Review: The Suicide Squad

[The following review contains MAJOR SPOILERS; YOU HAVE BEEN WARNED!]



The pre-credit sequence of James Gunn’s The Suicide Squad is more faithful to the spirit of John Ostrander’s cult classic comic book series than the entirety of David Ayer’s 2016 adaptation. The film’s first ten minutes quickly and efficiently establish its basic Dirty Dozen-inspired premise: our protagonists are super-powered prisoners forced to participate in black ops missions on behalf of the U.S. government in exchange for reduced sentences; their handler, Amanda Waller, is a coldhearted bitch whose brutal pragmatism borders on megalomania; and absolutely anyone can die a gruesome, unceremonious death—including fan-favorite returning characters like Captain Boomerang, who doesn’t survive beyond the opening action scene.

Compared to the half-hour of longwinded expository flashbacks that began its predecessor, this narrative brevity is a breath of fresh air.


More importantly, Gunn perfectly translates the source material’s contradictory tone to the big screen. Like Ostrander, he embraces the inherent absurdity of supervillainy—from the cartoonishly colorful costumes to the ridiculous codenames—but refuses to make an outright joke out of the outlandish concept, instead playing it remarkably straight. Bloodsport, The Polka-Dot Man, and even Starro the Conqueror have tragic backstories, grapple with moral dilemmas, and are just as dangerous as any other armed criminal when backed into a corner.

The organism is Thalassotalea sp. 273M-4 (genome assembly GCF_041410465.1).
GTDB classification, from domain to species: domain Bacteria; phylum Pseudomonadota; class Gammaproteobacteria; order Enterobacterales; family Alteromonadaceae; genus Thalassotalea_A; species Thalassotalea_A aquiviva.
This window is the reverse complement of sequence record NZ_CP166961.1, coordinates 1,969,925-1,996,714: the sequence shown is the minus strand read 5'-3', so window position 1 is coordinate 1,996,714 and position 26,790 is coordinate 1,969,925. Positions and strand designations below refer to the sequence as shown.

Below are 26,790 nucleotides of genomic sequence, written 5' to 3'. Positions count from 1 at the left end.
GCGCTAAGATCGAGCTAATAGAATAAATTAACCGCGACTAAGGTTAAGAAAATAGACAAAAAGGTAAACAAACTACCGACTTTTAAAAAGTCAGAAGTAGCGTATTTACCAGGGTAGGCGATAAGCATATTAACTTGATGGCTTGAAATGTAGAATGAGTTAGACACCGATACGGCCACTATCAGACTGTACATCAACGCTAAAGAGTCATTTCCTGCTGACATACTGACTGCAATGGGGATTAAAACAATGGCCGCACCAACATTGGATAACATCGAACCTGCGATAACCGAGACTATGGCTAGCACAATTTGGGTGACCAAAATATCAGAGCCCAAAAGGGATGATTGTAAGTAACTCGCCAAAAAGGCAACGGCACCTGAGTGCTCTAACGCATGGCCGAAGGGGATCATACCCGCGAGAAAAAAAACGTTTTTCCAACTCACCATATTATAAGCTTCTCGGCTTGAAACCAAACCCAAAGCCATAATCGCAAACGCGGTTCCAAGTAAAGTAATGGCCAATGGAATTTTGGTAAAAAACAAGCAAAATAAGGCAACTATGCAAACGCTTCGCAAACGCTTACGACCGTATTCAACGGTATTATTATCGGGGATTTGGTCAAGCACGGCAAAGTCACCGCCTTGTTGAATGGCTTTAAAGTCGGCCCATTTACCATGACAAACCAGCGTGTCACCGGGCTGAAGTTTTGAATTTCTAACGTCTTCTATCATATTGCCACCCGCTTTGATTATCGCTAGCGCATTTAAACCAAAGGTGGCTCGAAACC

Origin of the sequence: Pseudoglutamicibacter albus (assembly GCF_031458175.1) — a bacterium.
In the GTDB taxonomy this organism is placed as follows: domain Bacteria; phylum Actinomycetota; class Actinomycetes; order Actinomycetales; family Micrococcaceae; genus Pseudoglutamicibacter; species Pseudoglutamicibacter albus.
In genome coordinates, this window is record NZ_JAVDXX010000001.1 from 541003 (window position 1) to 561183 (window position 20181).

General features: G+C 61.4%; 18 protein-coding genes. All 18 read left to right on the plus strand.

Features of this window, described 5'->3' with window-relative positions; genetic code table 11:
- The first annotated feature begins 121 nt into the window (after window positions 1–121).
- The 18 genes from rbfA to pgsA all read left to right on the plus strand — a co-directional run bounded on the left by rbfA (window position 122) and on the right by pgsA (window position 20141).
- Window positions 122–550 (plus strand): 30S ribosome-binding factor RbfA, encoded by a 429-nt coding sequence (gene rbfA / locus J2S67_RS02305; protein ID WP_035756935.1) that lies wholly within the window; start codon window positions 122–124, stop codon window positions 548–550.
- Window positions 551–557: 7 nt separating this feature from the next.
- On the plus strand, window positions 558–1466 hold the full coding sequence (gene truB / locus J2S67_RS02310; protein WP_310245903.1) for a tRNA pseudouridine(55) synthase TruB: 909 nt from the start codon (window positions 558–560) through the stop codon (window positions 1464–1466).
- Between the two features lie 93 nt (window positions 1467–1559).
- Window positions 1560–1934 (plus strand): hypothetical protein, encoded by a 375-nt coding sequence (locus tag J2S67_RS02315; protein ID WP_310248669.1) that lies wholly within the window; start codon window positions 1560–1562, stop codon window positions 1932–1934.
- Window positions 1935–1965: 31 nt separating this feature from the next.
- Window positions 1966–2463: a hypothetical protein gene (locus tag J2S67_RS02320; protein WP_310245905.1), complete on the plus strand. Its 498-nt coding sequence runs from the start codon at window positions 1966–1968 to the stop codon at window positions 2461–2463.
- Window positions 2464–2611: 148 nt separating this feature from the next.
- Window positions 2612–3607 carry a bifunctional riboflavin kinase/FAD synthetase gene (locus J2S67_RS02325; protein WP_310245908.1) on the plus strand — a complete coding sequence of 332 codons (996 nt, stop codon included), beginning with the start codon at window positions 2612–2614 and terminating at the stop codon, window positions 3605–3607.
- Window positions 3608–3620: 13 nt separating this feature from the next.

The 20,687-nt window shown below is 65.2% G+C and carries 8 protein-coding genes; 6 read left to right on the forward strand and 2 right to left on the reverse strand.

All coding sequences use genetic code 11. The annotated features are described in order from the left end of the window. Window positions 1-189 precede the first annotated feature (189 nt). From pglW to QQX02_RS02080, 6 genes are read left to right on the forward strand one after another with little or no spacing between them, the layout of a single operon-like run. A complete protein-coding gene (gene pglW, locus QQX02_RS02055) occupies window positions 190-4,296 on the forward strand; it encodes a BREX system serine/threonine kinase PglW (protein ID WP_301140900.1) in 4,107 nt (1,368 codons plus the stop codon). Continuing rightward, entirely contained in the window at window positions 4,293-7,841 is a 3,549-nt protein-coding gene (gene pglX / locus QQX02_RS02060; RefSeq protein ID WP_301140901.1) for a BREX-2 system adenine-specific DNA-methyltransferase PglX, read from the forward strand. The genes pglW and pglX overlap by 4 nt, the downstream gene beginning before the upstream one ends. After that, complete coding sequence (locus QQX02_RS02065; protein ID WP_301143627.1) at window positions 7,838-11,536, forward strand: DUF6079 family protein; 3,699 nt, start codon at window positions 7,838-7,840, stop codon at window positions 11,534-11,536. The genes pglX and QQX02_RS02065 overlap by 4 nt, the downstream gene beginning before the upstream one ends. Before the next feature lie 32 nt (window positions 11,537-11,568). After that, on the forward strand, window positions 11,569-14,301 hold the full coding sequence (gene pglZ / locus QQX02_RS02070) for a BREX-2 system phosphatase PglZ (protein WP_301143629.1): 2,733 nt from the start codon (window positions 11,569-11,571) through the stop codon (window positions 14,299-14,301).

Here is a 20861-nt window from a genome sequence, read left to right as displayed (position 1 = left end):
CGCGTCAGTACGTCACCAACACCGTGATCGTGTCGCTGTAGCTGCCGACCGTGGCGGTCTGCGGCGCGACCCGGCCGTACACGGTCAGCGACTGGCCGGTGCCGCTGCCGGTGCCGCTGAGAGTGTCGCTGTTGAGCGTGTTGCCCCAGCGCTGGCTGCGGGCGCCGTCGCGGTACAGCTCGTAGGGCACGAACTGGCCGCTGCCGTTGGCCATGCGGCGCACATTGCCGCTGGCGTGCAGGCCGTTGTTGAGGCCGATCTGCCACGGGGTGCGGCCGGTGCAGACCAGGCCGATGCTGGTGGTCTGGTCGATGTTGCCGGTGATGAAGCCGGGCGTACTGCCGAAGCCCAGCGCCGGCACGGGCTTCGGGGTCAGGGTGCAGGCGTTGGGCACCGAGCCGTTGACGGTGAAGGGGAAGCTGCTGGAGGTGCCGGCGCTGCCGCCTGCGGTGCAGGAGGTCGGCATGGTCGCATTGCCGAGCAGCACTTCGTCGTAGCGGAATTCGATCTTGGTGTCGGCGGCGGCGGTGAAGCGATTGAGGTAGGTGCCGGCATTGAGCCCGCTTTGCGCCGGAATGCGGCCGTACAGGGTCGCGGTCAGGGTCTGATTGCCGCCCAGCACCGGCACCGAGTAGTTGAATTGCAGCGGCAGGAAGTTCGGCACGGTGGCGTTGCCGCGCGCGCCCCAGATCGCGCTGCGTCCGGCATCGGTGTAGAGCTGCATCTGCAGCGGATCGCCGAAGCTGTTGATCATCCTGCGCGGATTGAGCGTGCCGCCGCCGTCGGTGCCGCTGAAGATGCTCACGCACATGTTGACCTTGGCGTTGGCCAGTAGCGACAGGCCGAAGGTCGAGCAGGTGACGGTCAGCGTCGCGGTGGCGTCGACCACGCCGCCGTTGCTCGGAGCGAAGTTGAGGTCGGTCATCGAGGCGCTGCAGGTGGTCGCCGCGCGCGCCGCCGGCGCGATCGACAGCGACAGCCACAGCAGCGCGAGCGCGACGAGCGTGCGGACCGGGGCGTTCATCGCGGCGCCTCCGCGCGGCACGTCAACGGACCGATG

The only difference is that their weapons are exploding interdimensional polka dots, swarms of mind-controlled rats, and… detachable limbs.


If I had to name a single glaring flaw, it would be Harley Quinn; contrary to Gunn’s comments during the movie’s promotional tour, her inclusion on the roster feels totally obligatory and superfluous. She frequently sidetracks the plot, going off on barely-relevant tangents that contribute little to the overarching conflict. Indeed, you could remove her from the story altogether without losing anything of substance. Of course, this is probably my own bias talking; I’m not terribly fond of how Doctor Quinzel has been written by creators other than Paul Dini and Bruce Timm—as far as I’m concerned, this is merely the latest example of oversaturation diminishing the character’s appeal.

Overall, however, The Suicide Squad is a resounding cinematic triumph, combining the irreverent charm of Gunn’s early independent work (Slither, Super) and the slick, big-budget craftsmanship of his Marvel-produced blockbusters into one surprisingly crowd-pleasing concoction.

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